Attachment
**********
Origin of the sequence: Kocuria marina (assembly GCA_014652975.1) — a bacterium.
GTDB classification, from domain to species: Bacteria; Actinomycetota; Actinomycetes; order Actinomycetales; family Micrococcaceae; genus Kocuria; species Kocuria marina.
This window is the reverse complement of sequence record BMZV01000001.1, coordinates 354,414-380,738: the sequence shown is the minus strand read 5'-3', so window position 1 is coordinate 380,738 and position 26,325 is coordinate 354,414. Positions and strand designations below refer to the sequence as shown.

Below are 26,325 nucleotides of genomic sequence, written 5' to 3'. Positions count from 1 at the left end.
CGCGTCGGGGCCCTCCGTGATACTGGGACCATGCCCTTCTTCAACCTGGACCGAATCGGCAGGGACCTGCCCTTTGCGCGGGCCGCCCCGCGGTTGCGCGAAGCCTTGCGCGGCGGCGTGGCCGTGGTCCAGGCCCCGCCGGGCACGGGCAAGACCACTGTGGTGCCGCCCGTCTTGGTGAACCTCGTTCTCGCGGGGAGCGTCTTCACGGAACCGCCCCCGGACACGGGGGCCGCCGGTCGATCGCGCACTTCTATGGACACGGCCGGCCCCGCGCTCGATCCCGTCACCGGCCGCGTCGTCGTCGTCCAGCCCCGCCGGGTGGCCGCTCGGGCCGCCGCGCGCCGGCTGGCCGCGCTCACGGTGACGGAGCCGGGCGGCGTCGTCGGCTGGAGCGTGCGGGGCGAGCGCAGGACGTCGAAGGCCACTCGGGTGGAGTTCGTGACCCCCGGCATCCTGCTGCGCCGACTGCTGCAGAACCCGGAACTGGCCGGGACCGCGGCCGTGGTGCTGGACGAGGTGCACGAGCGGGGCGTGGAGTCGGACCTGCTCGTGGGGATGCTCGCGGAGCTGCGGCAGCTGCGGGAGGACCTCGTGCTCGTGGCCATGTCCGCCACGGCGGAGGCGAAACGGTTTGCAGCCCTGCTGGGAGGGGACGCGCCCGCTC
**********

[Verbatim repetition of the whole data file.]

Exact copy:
Origin of the sequence: Kocuria marina (assembly GCA_014652975.1) — a bacterium.
GTDB classification, from domain to species: Bacteria; Actinomycetota; Actinomycetes; order Actinomycetales; family Micrococcaceae; genus Kocuria; species Kocuria marina.
This window is the reverse complement of sequence record BMZV01000001.1, coordinates 354,414-380,738: the sequence shown is the minus strand read 5'-3', so window position 1 is coordinate 380,738 and position 26,325 is coordinate 354,414. Positions and strand designations below refer to the sequence as shown.

Below are 26,325 nucleotides of genomic sequence, written 5' to 3'. Positions count from 1 at the left end.
CGCGTCGGGGCCCTCCGTGATACTGGGACCATGCCCTTCTTCAACCTGGACCGAATCGGCAGGGACCTGCCCTTTGCGCGGGCCGCCCCGCGGTTGCGCGAAGCCTTGCGCGGCGGCGTGGCCGTGGTCCAGGCCCCGCCGGGCACGGGCAAGACCACTGTGGTGCCGCCCGTCTTGGTGAACCTCGTTCTCGCGGGGAGCGTCTTCACGGAACCGCCCCCGGACACGGGGGCCGCCGGTCGATCGCGCACTTCTATGGACACGGCCGGCCCCGCGCTCGATCCCGTCACCGGCCGCGTCGTCGTCGTCCAGCCCCGCCGGGTGGCCGCTCGGGCCGCCGCGCGCCGGCTGGCCGCGCTCACGGTGACGGAGCCGGGCGGCGTCGTCGGCTGGAGCGTGCGGGGCGAGCGCAGGACGTCGAAGGCCACTCGGGTGGAGTTCGTGACCCCCGGCATCCTGCTGCGCCGACTGCTGCAGAACCCGGAACTGGCCGGGACCGCGGCCGTGGTGCTGGACGAGGTGCACGAGCGGGGCGTGGAGTCGGACCTGCTCGTGGGGATGCTCGCGGAGCTGCGGCAGCTGCGGGAGGACCTCGTGCTCGTGGCCATGTCCGCCACGGCGGAGGCGAAACGGTTTGCAGCCCTGCTGGGAGGGGACGCGCCCGCTC